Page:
Golf has opened so many doors for James Blackwell that it’s understandable why he’s not willing to say goodbye to it just yet.
The North Tonawanda resident and St. Joe’s product recently completed his senior season with the Ball State men’s team and graduated with a bachelor’s degree in human resource management.
Before he puts that degree to use, however, he’s spending the summer at River Oaks Golf Club on Grand Island, working 40 hours a week in the pro shop and countless more on the practice range.
“I’ll do that for the summer, and then I’ll look at where I am come November,” Blackwell said. “If it’s looking like I can give it one more good run, then I’ll go for it. I’ll go down to Florida or something like that, and see what happens. But if it’s not, if I’m still really searching for it, then it was a good run at it, I guess.”
Blackwell’s college career did not always go as planned. His sophomore and junior seasons, by his own admission, were miserable.
“For a while there … I pretty much lost it all as far as the swing goes,” he said. “Mentally, I was having trouble keeping the pieces together.”
Things improved for his senior season, though, and Blackwell ended up playing in every event for the Cardinals, ranking third on the team with a 75.42 stroke average.
“I started seeing the work I was doing on the range pay off on the course,” he said. “It was better in that sense. I’m moving in the right direction again, to where I’m feeling good about my game.”
His collegiate career culminated with a fifth-place finish at the PGA Minority Collegiate Golf Championship, held earlier this month at the PGA Golf Club in Port St. Lucie, Fla.
Blackwell was one of 26 players from around the country to compete in the championship, which was first contested in 1987. In 2006, the National Minority College Golf Scholarship Fund granted the PGA of America complete control of the tournament. An hourlong highlight show from the tournament will air on the Golf Channel at 8 p.m. June 29, and then again at 2 p.m. July 5 and 2 p.m. Aug. 23.
“The opportunities have not always been there, and for many individuals they’re still not there,” Blackwell said of minority golfers. “The opportunity to get out and play competitively, for some people, that’s not a reality.
“Being a black golfer and just bringing awareness to, really, the world – that’s something I take a lot of pride in being able to be a part of. … It really is a great game.”
The relationships Blackwell has formed through the sport promise to serve him well no matter how far his game takes him.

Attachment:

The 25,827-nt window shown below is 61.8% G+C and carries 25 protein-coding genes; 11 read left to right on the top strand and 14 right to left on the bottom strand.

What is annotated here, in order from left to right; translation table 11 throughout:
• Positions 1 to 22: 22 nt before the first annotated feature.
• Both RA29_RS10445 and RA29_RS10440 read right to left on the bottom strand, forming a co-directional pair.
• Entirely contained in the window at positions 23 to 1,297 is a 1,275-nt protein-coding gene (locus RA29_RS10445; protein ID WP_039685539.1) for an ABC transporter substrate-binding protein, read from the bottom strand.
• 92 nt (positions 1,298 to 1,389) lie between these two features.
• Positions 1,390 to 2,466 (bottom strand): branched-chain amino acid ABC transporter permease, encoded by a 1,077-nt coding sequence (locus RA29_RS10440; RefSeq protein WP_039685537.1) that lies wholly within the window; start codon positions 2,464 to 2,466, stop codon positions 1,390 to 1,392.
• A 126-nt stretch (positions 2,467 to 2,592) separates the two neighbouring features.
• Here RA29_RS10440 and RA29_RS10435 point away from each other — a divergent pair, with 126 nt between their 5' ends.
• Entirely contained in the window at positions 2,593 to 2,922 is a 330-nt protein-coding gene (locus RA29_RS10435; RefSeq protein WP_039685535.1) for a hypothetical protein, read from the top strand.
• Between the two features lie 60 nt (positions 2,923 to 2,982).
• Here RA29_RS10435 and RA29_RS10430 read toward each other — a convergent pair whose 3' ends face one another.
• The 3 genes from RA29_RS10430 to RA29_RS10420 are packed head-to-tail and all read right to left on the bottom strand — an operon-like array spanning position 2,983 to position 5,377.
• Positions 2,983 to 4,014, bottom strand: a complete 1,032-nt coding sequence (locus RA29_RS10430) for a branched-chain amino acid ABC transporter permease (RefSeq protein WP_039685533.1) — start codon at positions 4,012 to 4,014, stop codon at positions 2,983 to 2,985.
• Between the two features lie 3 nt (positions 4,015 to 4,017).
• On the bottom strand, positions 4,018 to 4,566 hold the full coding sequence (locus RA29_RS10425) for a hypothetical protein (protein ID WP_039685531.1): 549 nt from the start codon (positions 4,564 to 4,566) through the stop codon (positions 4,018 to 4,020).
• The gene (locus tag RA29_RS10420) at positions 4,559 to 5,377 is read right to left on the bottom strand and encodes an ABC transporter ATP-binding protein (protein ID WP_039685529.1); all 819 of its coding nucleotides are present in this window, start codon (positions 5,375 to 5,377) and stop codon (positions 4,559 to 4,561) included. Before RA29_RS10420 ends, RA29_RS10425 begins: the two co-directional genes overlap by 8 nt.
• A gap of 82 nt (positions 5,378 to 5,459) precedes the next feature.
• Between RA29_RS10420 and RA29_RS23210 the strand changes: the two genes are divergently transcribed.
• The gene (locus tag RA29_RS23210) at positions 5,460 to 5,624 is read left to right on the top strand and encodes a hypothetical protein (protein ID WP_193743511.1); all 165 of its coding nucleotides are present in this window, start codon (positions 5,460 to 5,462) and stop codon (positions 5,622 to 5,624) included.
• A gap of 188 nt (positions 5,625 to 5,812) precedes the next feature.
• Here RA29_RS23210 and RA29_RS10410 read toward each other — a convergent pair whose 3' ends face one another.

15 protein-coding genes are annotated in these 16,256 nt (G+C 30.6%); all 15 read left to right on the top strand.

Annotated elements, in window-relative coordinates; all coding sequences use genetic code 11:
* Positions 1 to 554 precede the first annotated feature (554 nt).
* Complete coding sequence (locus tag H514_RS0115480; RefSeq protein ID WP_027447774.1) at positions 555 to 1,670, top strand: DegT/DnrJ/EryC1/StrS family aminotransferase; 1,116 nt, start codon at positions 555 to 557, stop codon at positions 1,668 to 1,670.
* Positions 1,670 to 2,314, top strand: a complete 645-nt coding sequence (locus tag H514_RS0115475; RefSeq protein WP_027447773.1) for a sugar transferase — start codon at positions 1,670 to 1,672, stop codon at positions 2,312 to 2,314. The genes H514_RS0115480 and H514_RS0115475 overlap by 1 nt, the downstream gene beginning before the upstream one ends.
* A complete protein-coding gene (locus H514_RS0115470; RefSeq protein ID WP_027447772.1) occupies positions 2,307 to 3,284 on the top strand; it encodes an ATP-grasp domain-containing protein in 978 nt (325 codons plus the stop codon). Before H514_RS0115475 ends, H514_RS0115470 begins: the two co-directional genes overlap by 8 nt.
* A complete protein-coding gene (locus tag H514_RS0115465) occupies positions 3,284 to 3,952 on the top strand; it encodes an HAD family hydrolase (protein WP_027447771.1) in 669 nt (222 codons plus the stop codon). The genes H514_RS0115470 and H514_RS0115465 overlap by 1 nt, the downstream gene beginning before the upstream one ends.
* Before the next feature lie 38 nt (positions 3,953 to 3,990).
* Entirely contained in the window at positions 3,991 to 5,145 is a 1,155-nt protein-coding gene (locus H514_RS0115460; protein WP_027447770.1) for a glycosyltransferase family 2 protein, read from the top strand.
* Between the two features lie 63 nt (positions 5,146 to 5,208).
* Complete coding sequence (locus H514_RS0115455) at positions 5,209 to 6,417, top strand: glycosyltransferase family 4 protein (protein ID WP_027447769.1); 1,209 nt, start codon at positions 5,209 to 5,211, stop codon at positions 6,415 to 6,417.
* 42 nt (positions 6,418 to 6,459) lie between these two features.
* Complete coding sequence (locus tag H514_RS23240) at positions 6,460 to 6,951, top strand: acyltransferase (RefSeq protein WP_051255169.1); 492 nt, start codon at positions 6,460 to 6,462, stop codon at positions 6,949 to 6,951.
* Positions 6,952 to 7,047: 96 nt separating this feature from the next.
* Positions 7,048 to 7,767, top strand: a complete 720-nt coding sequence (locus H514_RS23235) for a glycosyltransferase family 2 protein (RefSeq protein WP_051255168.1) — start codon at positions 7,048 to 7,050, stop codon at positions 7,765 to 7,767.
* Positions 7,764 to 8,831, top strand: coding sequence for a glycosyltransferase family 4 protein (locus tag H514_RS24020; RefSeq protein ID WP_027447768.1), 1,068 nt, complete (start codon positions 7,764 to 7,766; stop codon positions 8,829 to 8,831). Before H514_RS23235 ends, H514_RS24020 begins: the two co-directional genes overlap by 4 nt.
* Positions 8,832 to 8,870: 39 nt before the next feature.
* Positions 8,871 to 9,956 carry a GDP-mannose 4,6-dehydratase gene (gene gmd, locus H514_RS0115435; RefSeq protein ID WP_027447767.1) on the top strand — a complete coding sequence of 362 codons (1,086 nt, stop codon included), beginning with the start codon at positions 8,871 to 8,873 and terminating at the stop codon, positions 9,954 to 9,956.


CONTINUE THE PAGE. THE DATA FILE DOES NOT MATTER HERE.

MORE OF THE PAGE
“I have met some of the most amazing people through this game,” he said. “I’ve had people come up to me and say, ‘Hey, if it doesn’t work out for you, let me know and I’ll help you with a job.’ It’s nice to know I have that security, and other people like me can have that as well just through playing golf.”
Before Blackwell gets there, however, he’s determined to see just how far he can make it. If all goes to plan, he’ll head south sometime in the fall to take on a pro career.
“I’ve played with a lot of the top guys,” he said. “I’m friends with a lot of people who are trying to play on tour. I know how good you have to be, so I’m not going to pursue something if I know it’s going to be so far-fetched to get to that level.”
Last summer, Blackwell shot a 62 at River Oaks, so the ability to go low is there.
“I know I’m good enough,” he said. “It’s just getting that to the tournament and getting it more consistently. Maybe not 62, but rounds of 65, 66, 67 – that’s what it’s going to take.”
Blackwell is still mapping out his playing schedule for the summer, but likely will attempt to qualify for both the Porter Cup and state amateur. After that, he says, it will be dependent on his work schedule.
“I’m not in college anymore,” he said. “I’ve got a real job. I’ve got to balance that with golf.”
That’s something we can all relate to.
Yustin, Nowak advance
East Amherst’s Danny Yustin and Lancaster’s Austin Nowak are onto the next stage of qualifying for the U.S. Open.
Yustin advanced to sectional qualifying by tying for fourth with a round of 1-over 71 at the local qualifier hosted at Butler Country Club in Butler, Pa., last week.
Nowak earned the fifth and final qualifying spot with a round of 3-over 75 at The Club at Nevillewood in Nevillewood, Pa., on Monday. He emerged from a four-man playoff to secure the final spot.
Also included in the five players advancing from the Nevillewood qualifier is Corey Long, a junior on the St. Bonaventure golf team. He finished tied for second with a round of 1-over 73.
A total of 111 sites across the country will host 18-hole local qualifiers this year, with about 600 players advancing to sectional qualifying. Held at 10 different courses around the country on June 6, sectional qualifying consists of 36 holes – otherwise known as “Golf’s Longest Day.”
Last year, a total of 22 players made it through local and sectional qualifying to earn a spot in the U.S. Open, which this year will be held at Oakmont Country Club outside Pittsburgh from June 16-19.
• Amherst native Jake Kreuz, a sophomore on the Arizona men’s golf team, recorded his best collegiate finish recently during the Pac-12 Championships, tying for 15th place with a score of 3-over 287 over four rounds at The Country Club in Salt Lake City. Kreuz made 51 pars over four rounds, which tied for third most, and recorded 10 birdies.
• Dwayne Randall of Peek’n Peak shot a round of 4-under 68 Friday to win the Western New York PGA’s Webster Pro-Am, earning $940. Kirk Stauffer of Pine Acres Country Club in Bradford, Pa., was second with an even-par 72, while Rob Krajewski of Orchard Park Country Club finished third with a 1-over 73.
The winning pro-am team consisted of David Granata (Webster Golf Club) and amateurs Bill Nugent, Adam Levy and Dan Don, with a score of 128.
• Local golf news of note and story ideas are welcome at the email address below.